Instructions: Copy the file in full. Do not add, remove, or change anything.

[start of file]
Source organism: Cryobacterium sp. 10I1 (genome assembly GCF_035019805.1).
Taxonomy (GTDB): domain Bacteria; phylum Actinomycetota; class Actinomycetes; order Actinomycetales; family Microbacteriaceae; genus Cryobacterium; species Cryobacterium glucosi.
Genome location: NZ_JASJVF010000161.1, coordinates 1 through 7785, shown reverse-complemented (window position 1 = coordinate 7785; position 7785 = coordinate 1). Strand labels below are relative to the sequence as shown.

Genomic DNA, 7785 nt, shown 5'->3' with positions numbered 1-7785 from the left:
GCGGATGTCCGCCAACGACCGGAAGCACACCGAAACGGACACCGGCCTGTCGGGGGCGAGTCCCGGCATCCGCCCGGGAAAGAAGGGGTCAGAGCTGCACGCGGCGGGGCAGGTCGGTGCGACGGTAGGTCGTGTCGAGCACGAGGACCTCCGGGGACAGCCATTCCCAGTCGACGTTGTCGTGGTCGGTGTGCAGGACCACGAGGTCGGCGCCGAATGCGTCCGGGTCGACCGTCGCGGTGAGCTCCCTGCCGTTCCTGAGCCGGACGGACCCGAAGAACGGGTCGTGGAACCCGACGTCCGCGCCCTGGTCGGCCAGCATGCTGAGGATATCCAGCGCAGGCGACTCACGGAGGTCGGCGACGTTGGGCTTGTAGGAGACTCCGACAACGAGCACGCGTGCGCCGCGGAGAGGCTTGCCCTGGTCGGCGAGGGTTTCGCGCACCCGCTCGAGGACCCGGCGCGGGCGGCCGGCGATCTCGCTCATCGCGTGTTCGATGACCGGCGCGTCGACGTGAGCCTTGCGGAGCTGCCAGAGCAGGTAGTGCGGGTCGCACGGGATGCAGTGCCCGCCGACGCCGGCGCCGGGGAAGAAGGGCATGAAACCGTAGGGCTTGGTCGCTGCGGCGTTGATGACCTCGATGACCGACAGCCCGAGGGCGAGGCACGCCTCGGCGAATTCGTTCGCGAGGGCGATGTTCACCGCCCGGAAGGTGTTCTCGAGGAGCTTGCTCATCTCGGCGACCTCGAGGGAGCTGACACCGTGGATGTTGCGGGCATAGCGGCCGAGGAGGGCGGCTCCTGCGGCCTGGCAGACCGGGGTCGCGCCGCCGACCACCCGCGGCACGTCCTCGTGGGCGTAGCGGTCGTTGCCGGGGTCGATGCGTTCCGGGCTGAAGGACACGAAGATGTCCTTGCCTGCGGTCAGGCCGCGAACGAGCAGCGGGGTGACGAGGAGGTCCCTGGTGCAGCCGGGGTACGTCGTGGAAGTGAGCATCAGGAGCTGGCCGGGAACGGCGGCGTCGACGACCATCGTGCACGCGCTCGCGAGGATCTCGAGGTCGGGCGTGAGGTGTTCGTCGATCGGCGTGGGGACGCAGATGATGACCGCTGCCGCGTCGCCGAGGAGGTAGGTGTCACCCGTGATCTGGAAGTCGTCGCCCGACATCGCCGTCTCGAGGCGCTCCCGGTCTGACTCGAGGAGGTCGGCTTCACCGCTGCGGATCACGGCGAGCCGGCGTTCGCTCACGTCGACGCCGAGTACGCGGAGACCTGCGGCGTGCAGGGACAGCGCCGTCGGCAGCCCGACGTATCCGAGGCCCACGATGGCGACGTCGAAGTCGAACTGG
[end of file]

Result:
Source organism: Cryobacterium sp. 10I1 (genome assembly GCF_035019805.1).
Taxonomy (GTDB): domain Bacteria; phylum Actinomycetota; class Actinomycetes; order Actinomycetales; family Microbacteriaceae; genus Cryobacterium; species Cryobacterium glucosi.
Genome location: NZ_JASJVF010000161.1, coordinates 1 through 7785, shown reverse-complemented (window position 1 = coordinate 7785; position 7785 = coordinate 1). Strand labels below are relative to the sequence as shown.

Genomic DNA, 7785 nt, shown 5'->3' with positions numbered 1-7785 from the left:
GCGGATGTCCGCCAACGACCGGAAGCACACCGAAACGGACACCGGCCTGTCGGGGGCGAGTCCCGGCATCCGCCCGGGAAAGAAGGGGTCAGAGCTGCACGCGGCGGGGCAGGTCGGTGCGACGGTAGGTCGTGTCGAGCACGAGGACCTCCGGGGACAGCCATTCCCAGTCGACGTTGTCGTGGTCGGTGTGCAGGACCACGAGGTCGGCGCCGAATGCGTCCGGGTCGACCGTCGCGGTGAGCTCCCTGCCGTTCCTGAGCCGGACGGACCCGAAGAACGGGTCGTGGAACCCGACGTCCGCGCCCTGGTCGGCCAGCATGCTGAGGATATCCAGCGCAGGCGACTCACGGAGGTCGGCGACGTTGGGCTTGTAGGAGACTCCGACAACGAGCACGCGTGCGCCGCGGAGAGGCTTGCCCTGGTCGGCGAGGGTTTCGCGCACCCGCTCGAGGACCCGGCGCGGGCGGCCGGCGATCTCGCTCATCGCGTGTTCGATGACCGGCGCGTCGACGTGAGCCTTGCGGAGCTGCCAGAGCAGGTAGTGCGGGTCGCACGGGATGCAGTGCCCGCCGACGCCGGCGCCGGGGAAGAAGGGCATGAAACCGTAGGGCTTGGTCGCTGCGGCGTTGATGACCTCGATGACCGACAGCCCGAGGGCGAGGCACGCCTCGGCGAATTCGTTCGCGAGGGCGATGTTCACCGCCCGGAAGGTGTTCTCGAGGAGCTTGCTCATCTCGGCGACCTCGAGGGAGCTGACACCGTGGATGTTGCGGGCATAGCGGCCGAGGAGGGCGGCTCCTGCGGCCTGGCAGACCGGGGTCGCGCCGCCGACCACCCGCGGCACGTCCTCGTGGGCGTAGCGGTCGTTGCCGGGGTCGATGCGTTCCGGGCTGAAGGACACGAAGATGTCCTTGCCTGCGGTCAGGCCGCGAACGAGCAGCGGGGTGACGAGGAGGTCCCTGGTGCAGCCGGGGTACGTCGTGGAAGTGAGCATCAGGAGCTGGCCGGGAACGGCGGCGTCGACGACCATCGTGCACGCGCTCGCGAGGATCTCGAGGTCGGGCGTGAGGTGTTCGTCGATCGGCGTGGGGACGCAGATGATGACCGCTGCCGCGTCGCCGAGGAGGTAGGTGTCACCCGTGATCTGGAAGTCGTCGCCCGACATCGCCGTCTCGAGGCGCTCCCGGTCTGACTCGAGGAGGTCGGCTTCACCGCTGCGGATCACGGCGAGCCGGCGTTCGCTCACGTCGACGCCGAGTACGCGGAGACCTGCGGCGTGCAGGGACAGCGCCGTCGGCAGCCCGACGTATCCGAGGCCCACGATGGCGACGTCGAAGTCGAACTGG